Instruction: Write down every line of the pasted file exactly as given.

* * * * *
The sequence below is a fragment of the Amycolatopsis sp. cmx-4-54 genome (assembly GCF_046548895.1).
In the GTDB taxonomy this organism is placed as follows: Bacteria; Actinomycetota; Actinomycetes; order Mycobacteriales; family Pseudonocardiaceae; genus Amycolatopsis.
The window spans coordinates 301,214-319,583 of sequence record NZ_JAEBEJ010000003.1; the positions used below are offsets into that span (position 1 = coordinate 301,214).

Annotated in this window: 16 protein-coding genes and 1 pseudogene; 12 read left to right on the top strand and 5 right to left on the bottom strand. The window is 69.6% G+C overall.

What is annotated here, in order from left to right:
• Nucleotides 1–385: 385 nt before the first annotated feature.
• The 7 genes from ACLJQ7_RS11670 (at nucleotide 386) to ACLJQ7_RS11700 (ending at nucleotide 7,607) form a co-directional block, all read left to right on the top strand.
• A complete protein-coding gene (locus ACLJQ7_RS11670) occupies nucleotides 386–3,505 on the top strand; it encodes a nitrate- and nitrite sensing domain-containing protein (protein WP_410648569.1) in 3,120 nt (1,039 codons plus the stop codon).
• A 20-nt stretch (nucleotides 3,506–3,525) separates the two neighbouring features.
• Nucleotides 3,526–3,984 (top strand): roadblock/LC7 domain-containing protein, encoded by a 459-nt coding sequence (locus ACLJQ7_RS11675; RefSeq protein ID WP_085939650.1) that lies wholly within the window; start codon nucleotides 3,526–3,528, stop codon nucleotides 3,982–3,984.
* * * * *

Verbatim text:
The sequence below is a fragment of the Amycolatopsis sp. cmx-4-54 genome (assembly GCF_046548895.1).
In the GTDB taxonomy this organism is placed as follows: Bacteria; Actinomycetota; Actinomycetes; order Mycobacteriales; family Pseudonocardiaceae; genus Amycolatopsis.
The window spans coordinates 301,214-319,583 of sequence record NZ_JAEBEJ010000003.1; the positions used below are offsets into that span (position 1 = coordinate 301,214).

Annotated in this window: 16 protein-coding genes and 1 pseudogene; 12 read left to right on the top strand and 5 right to left on the bottom strand. The window is 69.6% G+C overall.

What is annotated here, in order from left to right:
• Nucleotides 1–385: 385 nt before the first annotated feature.
• The 7 genes from ACLJQ7_RS11670 (at nucleotide 386) to ACLJQ7_RS11700 (ending at nucleotide 7,607) form a co-directional block, all read left to right on the top strand.
• A complete protein-coding gene (locus ACLJQ7_RS11670) occupies nucleotides 386–3,505 on the top strand; it encodes a nitrate- and nitrite sensing domain-containing protein (protein WP_410648569.1) in 3,120 nt (1,039 codons plus the stop codon).
• A 20-nt stretch (nucleotides 3,506–3,525) separates the two neighbouring features.
• Nucleotides 3,526–3,984 (top strand): roadblock/LC7 domain-containing protein, encoded by a 459-nt coding sequence (locus ACLJQ7_RS11675; RefSeq protein ID WP_085939650.1) that lies wholly within the window; start codon nucleotides 3,526–3,528, stop codon nucleotides 3,982–3,984.